What are you training them to do? Are you training them to solve a problem as a team, or are you training them to act like “dolts.”

Whenever you solve a problem that the team should solve, you cripple the team from solving future problems. And, if your solution fails, who carries the burden?

As a manager, you have to figure out your purpose. If your purpose is simply to have a problem solved, then solve the problem. You don’t have to be a manager to solve the problem.

If your purpose is to train the team to solve a problem, then understand, you are now a manager, and everything you do sets a precedent for what comes after. Try this simple method of questions for the team.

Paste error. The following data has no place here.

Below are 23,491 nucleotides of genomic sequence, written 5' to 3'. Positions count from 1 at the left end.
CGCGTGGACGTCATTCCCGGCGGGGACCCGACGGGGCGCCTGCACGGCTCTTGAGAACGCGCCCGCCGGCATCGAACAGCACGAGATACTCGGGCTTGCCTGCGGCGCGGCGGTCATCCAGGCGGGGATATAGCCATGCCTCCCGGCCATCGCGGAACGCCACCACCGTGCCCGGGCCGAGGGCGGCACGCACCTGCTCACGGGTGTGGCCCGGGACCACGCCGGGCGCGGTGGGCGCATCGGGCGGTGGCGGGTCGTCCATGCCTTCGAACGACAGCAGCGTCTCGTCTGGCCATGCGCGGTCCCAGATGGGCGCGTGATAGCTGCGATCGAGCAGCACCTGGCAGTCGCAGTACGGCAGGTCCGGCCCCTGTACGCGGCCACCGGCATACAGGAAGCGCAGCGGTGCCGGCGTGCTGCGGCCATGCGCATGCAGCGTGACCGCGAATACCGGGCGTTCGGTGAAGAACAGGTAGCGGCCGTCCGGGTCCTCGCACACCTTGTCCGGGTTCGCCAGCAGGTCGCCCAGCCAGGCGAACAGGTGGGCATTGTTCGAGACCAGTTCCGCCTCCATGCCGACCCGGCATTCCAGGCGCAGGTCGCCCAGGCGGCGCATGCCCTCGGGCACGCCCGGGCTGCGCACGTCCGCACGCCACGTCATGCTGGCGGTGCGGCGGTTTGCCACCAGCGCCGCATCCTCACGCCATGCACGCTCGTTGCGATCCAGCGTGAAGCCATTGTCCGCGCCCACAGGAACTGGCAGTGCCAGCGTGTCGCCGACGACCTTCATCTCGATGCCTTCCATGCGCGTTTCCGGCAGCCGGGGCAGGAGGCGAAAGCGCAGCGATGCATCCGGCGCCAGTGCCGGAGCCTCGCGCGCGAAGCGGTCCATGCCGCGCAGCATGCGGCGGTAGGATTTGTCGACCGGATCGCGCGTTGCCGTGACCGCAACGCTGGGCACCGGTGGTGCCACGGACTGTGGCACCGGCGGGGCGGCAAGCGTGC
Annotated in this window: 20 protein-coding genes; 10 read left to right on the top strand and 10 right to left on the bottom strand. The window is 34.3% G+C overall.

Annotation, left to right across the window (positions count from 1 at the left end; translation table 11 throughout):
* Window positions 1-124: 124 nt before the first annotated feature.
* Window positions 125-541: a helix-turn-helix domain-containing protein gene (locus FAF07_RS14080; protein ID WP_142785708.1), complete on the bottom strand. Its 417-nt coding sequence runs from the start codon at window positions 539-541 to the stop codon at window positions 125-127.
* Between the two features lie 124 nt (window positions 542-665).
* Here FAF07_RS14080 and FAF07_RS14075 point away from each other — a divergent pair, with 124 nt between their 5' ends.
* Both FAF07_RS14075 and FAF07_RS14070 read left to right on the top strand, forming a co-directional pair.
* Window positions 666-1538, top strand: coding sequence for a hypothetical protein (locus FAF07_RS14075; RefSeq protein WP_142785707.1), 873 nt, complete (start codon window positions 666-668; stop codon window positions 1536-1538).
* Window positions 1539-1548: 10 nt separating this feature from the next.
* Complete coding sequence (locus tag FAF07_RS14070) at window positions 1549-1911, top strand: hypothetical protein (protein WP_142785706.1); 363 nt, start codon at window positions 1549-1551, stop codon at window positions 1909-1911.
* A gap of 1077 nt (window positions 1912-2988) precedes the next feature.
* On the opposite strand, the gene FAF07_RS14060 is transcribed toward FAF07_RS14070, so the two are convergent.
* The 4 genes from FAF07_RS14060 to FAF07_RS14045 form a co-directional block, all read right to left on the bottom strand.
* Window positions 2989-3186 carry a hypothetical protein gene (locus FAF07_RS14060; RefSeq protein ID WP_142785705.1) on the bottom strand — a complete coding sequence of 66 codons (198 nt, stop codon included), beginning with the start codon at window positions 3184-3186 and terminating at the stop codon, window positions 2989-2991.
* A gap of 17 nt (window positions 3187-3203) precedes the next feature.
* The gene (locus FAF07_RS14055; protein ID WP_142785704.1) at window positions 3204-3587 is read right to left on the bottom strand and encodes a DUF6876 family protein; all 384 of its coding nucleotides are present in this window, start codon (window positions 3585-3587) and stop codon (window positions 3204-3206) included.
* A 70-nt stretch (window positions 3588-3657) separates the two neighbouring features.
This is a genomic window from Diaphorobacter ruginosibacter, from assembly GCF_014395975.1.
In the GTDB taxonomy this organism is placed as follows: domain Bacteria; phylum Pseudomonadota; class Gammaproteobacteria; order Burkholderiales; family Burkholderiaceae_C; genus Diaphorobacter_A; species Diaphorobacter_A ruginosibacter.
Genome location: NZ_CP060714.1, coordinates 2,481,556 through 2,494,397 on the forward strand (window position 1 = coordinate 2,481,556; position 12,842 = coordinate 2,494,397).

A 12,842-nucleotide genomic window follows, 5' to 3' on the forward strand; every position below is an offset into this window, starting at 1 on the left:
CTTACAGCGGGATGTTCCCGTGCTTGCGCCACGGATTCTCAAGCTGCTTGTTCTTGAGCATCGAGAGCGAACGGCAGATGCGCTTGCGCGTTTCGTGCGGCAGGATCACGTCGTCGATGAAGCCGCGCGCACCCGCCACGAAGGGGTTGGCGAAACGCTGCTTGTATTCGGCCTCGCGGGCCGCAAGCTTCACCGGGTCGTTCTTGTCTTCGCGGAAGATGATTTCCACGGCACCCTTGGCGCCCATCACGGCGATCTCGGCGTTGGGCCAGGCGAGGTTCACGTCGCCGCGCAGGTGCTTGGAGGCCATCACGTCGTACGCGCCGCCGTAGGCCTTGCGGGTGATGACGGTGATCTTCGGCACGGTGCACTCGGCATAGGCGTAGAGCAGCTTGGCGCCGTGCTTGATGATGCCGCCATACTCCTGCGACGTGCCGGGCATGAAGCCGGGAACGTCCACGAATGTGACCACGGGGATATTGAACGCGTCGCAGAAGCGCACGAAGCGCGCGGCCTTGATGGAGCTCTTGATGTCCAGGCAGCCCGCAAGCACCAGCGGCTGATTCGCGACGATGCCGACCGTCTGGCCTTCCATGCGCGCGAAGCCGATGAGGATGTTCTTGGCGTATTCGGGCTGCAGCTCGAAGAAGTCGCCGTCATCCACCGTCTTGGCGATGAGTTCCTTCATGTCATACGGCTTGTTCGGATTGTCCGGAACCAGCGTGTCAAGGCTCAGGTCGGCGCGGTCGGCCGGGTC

• What is the problem?
  • What is the cause of the problem?
  • What are the alternative solutions?
  • What is the best solution?
  • How will we test the solution to make sure it solves the problem?

It’s Personal

Carly met me in the conference room that overlooked the plant floor. She was a new supervisor running a parallel line to another crew. On the job for three weeks, she had been having difficulty with her crew’s productivity next to the other crew.

“It’s amazing to me,” she said. “We start ten minutes earlier than the other line. In fact, they just stand around talking for the first ten minutes of their shift. But, within half an hour, they catch up and then hammer us the rest of the day.”

“Interesting,” I said. “Let’s get Jarrod up here and find out what he is doing differently.”